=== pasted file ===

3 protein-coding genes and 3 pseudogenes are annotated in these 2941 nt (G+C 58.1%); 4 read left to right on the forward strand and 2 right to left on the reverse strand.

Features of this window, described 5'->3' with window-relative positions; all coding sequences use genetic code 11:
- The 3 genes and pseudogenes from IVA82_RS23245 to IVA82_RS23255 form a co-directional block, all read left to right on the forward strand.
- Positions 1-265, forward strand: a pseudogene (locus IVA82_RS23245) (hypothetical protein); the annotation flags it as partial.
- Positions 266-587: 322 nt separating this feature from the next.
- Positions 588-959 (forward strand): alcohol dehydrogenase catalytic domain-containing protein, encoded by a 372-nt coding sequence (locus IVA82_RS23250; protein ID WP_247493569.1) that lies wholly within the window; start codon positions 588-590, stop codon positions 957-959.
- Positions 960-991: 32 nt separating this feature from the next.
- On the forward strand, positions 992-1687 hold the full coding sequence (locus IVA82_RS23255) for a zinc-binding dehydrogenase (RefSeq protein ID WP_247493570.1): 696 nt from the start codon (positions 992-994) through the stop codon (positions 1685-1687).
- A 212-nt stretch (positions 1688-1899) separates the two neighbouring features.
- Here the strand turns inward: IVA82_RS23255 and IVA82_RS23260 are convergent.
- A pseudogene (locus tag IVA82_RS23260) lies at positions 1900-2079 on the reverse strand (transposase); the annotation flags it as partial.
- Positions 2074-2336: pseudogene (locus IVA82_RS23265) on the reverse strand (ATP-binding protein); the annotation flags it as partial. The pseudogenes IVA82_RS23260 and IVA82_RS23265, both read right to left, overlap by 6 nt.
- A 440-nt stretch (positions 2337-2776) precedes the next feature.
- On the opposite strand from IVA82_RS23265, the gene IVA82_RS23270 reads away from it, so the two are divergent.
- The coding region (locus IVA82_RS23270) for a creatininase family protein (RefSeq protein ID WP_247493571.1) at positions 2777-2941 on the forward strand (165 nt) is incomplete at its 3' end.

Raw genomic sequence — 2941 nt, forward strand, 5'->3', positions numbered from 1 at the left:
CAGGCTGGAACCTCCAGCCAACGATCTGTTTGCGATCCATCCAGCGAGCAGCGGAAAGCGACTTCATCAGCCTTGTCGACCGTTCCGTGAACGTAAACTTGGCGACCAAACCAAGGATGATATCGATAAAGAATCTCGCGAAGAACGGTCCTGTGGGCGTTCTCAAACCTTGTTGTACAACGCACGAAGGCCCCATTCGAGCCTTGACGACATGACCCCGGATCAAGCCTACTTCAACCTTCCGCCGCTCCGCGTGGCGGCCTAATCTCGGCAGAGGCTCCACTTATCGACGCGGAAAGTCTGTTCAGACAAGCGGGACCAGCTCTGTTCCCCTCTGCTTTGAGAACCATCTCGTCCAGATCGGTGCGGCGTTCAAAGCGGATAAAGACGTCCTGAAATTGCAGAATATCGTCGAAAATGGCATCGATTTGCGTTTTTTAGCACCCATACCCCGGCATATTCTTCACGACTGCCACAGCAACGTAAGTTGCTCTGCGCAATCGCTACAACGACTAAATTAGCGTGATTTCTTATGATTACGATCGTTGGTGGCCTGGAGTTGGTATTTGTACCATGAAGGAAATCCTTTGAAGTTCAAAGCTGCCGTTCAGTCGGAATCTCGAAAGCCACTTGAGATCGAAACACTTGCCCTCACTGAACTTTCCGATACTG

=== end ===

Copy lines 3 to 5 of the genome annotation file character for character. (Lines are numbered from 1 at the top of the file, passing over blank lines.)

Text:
- The 3 genes and pseudogenes from IVA82_RS23245 to IVA82_RS23255 form a co-directional block, all read left to right on the forward strand.
- Positions 1-265, forward strand: a pseudogene (locus IVA82_RS23245) (hypothetical protein); the annotation flags it as partial.
- Positions 266-587: 322 nt separating this feature from the next.